JERUSALEM (Dec. 2)
Police began an investigation today into the financial affairs of the bankrupt Autocar Co., the Israeli subsidiary of the British Leyland Motors Corp. which was put into receivership last Nov. 3. The matter was turned over to the police by States Attorney Meir Shamgar yesterday after the Knesset’s economic committee heard an account of alleged bribery, tax evasion and fraudulent bookkeeping from Ephraim Levandovsky, comptroller of the firm.
Itzhak Shubinsky, an emigre industrialist from Poland who was formerly managing director of the company, claimed today that “a mysterious hand” was conducting a “smear campaign” against him. He denied all charges.
Autocar, 20 percent owned by the British parent firm, assembled Triumph automobiles at plants in Haifa and Ashdod which employed more than 1,500 workers. The company had debts of $9.8 million on annual sales of $42.9 million. Levandovsky told the Knesset committee that its books were doctored to make losses appear substantially smaller than they were. He said he had seen a list of names of Israeli civil servants who apparently were sold cars at large discounts. Levandovsky was appointed comptroller by the company’s now defunct board of directors. The receiver released him from his pledge not to discuss company affairs in order that he could testify before the Knesset committee. According to Levandovsky, the board of directors knew of some improprieties and suspected others but took no action to halt the practices.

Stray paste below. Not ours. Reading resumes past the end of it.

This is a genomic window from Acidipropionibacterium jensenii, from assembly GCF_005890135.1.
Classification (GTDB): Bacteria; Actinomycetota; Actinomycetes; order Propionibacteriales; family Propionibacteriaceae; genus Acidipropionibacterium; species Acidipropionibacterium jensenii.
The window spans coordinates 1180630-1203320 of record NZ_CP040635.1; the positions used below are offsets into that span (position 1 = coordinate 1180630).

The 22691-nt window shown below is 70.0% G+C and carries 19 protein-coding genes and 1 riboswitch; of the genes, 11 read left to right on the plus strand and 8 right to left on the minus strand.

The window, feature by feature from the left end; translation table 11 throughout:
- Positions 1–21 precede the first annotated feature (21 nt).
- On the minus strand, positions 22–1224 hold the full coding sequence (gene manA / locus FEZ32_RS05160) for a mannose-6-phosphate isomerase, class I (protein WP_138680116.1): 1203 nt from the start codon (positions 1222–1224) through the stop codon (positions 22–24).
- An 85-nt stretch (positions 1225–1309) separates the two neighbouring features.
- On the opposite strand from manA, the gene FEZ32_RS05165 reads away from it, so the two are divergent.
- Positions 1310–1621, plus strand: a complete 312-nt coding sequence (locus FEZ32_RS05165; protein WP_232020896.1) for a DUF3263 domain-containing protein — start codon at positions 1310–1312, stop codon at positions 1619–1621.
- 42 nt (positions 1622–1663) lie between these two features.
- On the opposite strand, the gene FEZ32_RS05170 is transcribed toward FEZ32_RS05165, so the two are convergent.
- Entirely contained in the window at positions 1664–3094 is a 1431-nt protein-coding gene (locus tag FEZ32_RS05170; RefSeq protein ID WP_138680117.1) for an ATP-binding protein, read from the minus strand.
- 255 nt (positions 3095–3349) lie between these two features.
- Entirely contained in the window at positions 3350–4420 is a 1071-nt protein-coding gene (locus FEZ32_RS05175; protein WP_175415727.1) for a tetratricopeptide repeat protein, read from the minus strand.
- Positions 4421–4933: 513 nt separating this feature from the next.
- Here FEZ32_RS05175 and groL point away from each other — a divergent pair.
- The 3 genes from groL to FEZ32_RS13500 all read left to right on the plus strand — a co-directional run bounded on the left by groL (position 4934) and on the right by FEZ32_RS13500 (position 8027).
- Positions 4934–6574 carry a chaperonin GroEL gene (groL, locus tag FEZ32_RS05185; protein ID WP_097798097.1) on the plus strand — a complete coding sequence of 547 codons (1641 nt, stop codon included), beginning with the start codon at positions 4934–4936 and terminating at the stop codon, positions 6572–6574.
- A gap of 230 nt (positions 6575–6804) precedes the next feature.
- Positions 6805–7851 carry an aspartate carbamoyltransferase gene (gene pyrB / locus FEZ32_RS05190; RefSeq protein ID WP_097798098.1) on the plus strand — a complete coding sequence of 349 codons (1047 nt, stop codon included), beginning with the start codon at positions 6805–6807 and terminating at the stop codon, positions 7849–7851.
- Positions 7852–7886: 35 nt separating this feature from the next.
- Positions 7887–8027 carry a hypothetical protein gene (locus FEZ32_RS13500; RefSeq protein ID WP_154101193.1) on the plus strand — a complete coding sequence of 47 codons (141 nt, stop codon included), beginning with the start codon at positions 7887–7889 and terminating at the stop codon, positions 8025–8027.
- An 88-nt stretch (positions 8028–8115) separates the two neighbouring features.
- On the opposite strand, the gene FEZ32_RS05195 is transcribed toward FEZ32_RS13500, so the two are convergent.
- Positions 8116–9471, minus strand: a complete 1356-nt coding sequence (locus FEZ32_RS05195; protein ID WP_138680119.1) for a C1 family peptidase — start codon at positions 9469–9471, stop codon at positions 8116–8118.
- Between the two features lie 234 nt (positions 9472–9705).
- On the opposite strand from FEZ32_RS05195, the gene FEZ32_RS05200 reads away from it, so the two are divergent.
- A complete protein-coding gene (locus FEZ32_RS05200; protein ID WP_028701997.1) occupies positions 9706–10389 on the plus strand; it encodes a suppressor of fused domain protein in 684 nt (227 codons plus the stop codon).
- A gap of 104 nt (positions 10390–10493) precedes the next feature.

British Leyland’s abandonment of its Israeli subsidiary raised charges at the time that it was yielding to pressure from the Arab League boycott. It was pointed out, however, that Israel’s market for sophisticated automobiles was larger than that of all the Arab states combined. But Leyland sales declined here after British Ford introduced its Escort model to the Israeli market. Moreover, the Israeli government is gradually reducing tariff protection for locally assembled automobiles.